- Jonny Smith's Flux Capacitor

Car Chronicles 3: Bubble, Bubble, Toil & Trouble

Bubblecars, the smallest cars of them all. What's it like to travel in one? And another record breaking car.

Boston, Lincolnshire. Known for a very tall church and for having a namesake in Massachusetts. And probably lesser known for being home to the Bubblecar Museum.

The Bubblecar museum is nestled among Lincolnshire countryside (and fields) and is therefore in a very rural area. It's one of those places which if you are unaware that it exists, you probably won't find it. I don't live far away from the museum itself and managed to get lost on the way there.

When you do arrive, the building looks like an industrial shed rather than a well-kept museum and it is located on a caravan park - that's right, classic cars parked among caravans. Upon entering the building you walk straight into a tea room (not convincing you here, am I) but once you get to the actual cars it's very exciting indeed.

Now, this is probably the time to confess that I know nothing about Bubblecars, I went to the museum because it's near my house and a particular car interested me, but I know very little on the subject so there are few pictures and even fewer in depth descriptions. What I do know about, however, is Jonny Smith's Flux Capacitor.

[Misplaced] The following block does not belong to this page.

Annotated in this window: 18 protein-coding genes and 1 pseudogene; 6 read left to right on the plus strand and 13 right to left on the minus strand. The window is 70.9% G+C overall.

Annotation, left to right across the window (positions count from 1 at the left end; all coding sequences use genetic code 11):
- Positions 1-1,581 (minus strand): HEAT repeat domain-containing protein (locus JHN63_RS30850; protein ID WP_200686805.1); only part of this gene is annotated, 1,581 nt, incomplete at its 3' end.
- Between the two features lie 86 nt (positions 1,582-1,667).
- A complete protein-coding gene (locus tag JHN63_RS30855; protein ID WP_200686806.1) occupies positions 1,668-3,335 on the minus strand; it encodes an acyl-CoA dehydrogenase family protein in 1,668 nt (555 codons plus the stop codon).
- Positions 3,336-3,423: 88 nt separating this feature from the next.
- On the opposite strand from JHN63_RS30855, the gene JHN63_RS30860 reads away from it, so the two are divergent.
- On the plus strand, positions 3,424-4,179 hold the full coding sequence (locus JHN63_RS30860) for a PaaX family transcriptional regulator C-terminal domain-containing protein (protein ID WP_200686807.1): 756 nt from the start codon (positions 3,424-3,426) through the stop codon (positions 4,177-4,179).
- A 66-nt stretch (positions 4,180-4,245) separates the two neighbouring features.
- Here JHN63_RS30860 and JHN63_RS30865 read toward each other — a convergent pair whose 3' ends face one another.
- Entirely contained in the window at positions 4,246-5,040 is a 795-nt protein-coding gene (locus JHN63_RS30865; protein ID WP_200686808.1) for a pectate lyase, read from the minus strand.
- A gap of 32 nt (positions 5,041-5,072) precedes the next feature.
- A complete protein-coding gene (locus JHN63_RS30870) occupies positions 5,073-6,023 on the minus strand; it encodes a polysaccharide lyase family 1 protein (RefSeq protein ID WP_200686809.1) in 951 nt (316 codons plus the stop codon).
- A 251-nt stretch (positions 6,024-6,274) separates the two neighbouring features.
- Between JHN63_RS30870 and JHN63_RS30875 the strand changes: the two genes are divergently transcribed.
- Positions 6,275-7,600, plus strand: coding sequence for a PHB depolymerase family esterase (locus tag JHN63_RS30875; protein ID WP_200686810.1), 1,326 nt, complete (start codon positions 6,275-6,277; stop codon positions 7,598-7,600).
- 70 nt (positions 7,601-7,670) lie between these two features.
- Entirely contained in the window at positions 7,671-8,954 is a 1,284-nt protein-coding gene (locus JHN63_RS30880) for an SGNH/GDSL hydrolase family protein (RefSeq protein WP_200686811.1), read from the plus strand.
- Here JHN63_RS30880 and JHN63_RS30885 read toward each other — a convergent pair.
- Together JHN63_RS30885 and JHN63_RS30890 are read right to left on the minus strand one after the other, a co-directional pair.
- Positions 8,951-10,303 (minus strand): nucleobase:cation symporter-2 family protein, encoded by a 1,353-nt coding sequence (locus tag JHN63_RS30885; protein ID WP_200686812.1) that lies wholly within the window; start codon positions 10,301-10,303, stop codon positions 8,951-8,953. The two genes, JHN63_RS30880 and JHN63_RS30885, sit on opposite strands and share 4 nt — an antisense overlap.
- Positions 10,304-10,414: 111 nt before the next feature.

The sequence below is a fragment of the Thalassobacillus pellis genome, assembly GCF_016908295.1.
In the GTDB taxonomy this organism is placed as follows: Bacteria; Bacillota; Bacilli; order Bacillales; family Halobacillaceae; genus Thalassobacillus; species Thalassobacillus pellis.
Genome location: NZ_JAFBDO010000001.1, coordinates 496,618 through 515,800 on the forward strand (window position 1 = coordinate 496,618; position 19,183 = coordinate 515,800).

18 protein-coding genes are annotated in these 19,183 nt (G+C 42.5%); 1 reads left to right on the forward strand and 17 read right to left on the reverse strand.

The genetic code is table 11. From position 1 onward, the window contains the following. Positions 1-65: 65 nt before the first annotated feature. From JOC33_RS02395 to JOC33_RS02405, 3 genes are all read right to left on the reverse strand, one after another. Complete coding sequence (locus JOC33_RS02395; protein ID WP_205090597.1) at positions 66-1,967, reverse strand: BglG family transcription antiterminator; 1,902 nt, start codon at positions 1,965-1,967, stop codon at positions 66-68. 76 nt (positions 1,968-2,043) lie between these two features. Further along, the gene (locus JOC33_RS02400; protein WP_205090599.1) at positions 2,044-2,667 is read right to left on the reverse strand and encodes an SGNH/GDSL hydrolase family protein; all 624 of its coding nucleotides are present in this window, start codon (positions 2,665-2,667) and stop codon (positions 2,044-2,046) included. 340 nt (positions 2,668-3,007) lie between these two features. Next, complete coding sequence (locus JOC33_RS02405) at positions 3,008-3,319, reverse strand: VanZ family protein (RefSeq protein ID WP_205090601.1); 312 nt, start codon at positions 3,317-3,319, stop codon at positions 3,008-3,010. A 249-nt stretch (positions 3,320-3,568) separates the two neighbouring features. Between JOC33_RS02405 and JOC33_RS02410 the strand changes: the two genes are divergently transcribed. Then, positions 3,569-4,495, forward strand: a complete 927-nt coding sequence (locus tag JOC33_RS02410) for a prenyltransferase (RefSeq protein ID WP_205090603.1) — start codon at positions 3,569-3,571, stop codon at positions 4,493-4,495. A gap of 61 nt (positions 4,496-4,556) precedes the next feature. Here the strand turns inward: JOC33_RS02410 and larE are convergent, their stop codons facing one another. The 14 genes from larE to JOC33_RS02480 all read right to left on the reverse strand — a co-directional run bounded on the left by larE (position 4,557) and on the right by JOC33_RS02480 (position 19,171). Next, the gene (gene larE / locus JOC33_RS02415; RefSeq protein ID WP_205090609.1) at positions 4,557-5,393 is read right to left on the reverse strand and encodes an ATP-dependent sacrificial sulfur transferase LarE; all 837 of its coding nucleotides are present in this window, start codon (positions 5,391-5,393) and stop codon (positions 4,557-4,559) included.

This car was designed to break the record for the world's fastest street legal EV (which it did), to set blisteringly quick quarter mile times and had 800 bhp (100x more than the Enfield Electric on which it is based).

I spent around 10 minutes absorbing every detail of this car as it really is quite special to me and can be considered a pioneer when it comes to hot-rodding EVs. At the museum besides it was a Bond Bug which I also find an excellent car to look at.

First time in a Classic Car

BMW Isetta

BMW Isetta

At the museum, I also had the opportunity to go out in a classic car - a BMW Isetta, before this point the oldest car I had been in was from 2001 (not very old at all), so this was a real experience.

The interior of this particular example included beautiful tartan seats - which were incredibly comfortable. The interior is dominated by a large steering wheel and there is no dash area to speak of due to the front of the car also being the door.

The BMW motorbike engine is placed directly behind the occupants of the car and makes an excellent racket (although trying to have a conversation is almost impossible). On some pretty atrociously kept rural back lanes the car felt solid (at least I didn't feel scared of its flimsiness in the event of a crash) and the ride wasn't too bad - more plush than some cars I've been in. On a couple of occasions during the 15 minute journey the engine did cut out (but where's the fun in a fully functioning classic) but overall the experience was brilliant.

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